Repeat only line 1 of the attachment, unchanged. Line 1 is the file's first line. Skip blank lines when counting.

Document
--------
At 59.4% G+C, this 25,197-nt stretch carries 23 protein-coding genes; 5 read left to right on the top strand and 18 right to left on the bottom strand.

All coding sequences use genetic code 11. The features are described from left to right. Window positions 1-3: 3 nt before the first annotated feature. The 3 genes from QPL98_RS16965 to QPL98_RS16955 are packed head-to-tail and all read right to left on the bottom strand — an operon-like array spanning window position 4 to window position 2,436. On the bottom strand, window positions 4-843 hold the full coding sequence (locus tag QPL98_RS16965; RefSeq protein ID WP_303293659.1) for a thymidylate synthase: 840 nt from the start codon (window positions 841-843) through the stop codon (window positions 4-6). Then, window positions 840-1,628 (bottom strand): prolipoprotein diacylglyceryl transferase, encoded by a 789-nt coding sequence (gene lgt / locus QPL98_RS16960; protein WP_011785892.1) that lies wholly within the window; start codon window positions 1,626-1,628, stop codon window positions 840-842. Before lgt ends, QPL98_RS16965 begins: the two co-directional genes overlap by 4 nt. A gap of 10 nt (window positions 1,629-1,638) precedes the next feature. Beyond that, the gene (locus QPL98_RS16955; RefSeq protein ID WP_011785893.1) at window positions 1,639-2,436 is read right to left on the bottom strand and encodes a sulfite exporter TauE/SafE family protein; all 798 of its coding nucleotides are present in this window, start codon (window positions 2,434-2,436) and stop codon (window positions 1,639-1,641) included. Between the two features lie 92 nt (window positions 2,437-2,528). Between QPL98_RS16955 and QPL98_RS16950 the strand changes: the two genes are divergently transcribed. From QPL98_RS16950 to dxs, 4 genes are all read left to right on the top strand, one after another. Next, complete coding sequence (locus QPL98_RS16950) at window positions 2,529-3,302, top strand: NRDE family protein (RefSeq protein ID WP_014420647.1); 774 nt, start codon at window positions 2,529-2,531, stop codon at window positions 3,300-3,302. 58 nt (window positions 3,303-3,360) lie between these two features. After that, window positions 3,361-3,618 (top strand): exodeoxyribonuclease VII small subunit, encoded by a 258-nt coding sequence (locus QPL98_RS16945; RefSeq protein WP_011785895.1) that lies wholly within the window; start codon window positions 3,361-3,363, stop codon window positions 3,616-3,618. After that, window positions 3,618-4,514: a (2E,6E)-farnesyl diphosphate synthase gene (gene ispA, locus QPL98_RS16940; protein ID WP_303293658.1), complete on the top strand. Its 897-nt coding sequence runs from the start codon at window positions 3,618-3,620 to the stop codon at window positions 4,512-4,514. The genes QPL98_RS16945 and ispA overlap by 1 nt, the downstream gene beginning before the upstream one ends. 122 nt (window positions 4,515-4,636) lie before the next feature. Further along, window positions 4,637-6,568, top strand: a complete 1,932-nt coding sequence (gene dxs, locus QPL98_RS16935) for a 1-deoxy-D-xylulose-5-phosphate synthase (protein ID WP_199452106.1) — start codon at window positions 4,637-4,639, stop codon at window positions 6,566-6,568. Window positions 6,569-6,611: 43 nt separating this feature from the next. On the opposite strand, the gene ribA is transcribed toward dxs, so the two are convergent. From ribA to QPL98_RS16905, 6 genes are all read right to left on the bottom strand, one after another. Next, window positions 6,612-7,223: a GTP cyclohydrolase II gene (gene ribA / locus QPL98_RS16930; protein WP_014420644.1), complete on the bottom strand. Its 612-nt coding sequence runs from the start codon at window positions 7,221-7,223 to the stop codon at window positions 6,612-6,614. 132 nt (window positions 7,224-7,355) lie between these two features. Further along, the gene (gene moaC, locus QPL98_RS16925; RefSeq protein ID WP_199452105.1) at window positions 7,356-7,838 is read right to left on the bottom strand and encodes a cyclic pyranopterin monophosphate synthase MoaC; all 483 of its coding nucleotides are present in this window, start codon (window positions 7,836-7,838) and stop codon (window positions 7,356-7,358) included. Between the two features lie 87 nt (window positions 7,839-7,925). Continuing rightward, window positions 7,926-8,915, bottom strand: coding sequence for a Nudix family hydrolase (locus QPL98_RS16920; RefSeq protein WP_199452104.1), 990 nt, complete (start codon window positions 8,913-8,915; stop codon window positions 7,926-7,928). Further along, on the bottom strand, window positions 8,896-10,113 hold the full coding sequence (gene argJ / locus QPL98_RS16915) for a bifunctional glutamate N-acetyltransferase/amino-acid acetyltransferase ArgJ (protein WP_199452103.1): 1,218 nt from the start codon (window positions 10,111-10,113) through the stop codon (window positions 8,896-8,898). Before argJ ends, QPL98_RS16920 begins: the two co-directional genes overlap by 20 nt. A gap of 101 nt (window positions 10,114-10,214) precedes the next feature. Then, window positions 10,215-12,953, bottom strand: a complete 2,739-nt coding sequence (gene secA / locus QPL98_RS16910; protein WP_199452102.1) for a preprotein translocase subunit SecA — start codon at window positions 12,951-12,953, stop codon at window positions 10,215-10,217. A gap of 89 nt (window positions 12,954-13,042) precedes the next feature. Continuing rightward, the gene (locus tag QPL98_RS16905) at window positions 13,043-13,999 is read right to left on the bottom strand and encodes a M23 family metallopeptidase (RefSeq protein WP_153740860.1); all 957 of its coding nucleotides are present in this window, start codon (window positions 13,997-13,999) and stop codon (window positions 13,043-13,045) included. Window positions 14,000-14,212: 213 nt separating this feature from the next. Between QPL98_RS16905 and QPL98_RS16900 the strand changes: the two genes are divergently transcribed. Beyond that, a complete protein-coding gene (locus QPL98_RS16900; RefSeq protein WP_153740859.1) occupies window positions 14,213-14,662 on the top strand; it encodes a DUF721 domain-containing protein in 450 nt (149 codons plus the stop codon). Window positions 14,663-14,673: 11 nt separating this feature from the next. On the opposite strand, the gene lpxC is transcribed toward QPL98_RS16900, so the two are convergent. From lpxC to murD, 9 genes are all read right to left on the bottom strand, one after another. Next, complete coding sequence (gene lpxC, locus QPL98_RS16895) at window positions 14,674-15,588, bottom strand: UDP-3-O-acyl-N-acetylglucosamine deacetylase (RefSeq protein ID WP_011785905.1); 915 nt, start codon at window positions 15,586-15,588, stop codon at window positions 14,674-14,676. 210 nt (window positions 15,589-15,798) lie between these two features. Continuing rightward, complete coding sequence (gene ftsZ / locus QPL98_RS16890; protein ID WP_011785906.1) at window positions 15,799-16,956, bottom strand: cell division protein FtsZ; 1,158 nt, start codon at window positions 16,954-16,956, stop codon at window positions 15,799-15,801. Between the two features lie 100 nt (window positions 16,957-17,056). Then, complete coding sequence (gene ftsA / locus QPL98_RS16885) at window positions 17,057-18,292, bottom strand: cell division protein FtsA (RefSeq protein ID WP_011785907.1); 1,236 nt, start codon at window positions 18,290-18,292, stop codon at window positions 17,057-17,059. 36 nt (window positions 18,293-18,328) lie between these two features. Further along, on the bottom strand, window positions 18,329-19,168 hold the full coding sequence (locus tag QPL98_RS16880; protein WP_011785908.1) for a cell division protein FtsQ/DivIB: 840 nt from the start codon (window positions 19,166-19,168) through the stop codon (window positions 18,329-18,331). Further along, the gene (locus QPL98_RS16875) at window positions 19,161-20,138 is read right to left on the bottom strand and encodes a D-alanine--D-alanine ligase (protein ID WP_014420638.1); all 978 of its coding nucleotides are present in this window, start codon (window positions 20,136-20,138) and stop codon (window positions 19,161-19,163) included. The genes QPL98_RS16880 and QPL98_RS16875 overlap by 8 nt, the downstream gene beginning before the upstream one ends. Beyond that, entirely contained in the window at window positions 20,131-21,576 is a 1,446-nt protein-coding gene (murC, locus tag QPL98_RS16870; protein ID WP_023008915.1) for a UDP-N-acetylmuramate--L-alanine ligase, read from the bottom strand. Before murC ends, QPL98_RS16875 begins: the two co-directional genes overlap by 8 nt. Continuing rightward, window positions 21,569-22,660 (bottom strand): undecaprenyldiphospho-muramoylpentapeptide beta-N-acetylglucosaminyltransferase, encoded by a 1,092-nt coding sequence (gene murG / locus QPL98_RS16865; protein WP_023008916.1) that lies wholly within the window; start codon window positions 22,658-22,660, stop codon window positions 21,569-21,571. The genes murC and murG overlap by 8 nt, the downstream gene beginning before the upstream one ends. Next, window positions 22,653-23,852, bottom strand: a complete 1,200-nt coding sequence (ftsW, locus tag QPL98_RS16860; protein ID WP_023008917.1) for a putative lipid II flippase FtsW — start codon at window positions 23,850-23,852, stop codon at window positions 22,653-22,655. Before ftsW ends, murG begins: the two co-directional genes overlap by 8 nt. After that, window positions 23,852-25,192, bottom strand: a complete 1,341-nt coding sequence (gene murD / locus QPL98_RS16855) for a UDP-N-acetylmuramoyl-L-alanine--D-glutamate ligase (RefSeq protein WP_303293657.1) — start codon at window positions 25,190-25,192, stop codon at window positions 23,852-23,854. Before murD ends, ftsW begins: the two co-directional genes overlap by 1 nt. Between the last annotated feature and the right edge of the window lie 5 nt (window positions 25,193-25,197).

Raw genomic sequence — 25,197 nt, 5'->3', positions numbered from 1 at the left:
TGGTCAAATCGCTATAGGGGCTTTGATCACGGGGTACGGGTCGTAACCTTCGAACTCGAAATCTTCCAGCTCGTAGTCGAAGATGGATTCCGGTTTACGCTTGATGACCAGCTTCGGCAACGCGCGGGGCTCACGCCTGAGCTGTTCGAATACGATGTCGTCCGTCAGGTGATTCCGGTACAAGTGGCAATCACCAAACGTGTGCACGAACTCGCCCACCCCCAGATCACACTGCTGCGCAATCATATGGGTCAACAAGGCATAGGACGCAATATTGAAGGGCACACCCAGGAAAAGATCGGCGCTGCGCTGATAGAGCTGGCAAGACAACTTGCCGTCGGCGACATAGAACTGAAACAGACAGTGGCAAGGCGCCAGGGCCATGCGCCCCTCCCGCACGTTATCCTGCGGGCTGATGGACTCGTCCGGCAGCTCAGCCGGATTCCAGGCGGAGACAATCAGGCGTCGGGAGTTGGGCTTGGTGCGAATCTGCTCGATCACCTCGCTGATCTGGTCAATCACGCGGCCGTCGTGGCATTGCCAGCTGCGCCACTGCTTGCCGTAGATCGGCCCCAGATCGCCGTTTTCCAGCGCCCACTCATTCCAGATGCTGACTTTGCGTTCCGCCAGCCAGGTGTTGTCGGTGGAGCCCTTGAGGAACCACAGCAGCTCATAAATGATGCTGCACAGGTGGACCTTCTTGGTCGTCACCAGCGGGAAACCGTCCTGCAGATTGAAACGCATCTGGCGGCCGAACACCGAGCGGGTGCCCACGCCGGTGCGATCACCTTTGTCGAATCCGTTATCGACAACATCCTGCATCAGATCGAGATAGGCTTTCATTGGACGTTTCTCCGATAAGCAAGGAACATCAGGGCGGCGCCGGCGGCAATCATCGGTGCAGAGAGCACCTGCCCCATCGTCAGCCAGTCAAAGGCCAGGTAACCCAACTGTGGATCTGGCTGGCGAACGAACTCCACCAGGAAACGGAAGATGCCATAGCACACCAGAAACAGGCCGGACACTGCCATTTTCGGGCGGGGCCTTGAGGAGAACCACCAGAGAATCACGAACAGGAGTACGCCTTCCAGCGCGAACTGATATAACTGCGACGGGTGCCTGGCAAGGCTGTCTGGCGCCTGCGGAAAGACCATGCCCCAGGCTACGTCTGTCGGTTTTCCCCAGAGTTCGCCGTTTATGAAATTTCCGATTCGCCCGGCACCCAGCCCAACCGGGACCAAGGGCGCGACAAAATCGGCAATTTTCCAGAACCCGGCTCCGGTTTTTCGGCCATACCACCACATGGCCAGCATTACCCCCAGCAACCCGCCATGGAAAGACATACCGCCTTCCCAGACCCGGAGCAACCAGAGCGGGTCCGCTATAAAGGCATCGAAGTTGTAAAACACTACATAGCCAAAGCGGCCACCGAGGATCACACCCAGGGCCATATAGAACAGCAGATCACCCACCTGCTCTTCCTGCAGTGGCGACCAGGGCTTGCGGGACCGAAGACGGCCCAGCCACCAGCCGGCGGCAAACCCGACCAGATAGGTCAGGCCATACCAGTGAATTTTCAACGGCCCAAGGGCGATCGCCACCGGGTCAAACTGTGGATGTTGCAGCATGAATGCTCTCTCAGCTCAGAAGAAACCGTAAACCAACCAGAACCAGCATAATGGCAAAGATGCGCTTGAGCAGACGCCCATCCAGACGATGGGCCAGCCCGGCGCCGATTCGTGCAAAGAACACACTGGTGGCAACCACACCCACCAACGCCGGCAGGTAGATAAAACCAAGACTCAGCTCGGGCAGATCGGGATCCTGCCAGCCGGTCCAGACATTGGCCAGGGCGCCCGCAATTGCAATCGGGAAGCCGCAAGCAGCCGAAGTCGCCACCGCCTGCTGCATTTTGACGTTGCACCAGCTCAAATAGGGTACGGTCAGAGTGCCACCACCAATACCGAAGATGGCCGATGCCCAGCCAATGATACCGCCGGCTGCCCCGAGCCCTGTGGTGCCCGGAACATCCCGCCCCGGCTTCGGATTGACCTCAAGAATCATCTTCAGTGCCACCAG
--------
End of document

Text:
At 59.4% G+C, this 25,197-nt stretch carries 23 protein-coding genes; 5 read left to right on the top strand and 18 right to left on the bottom strand.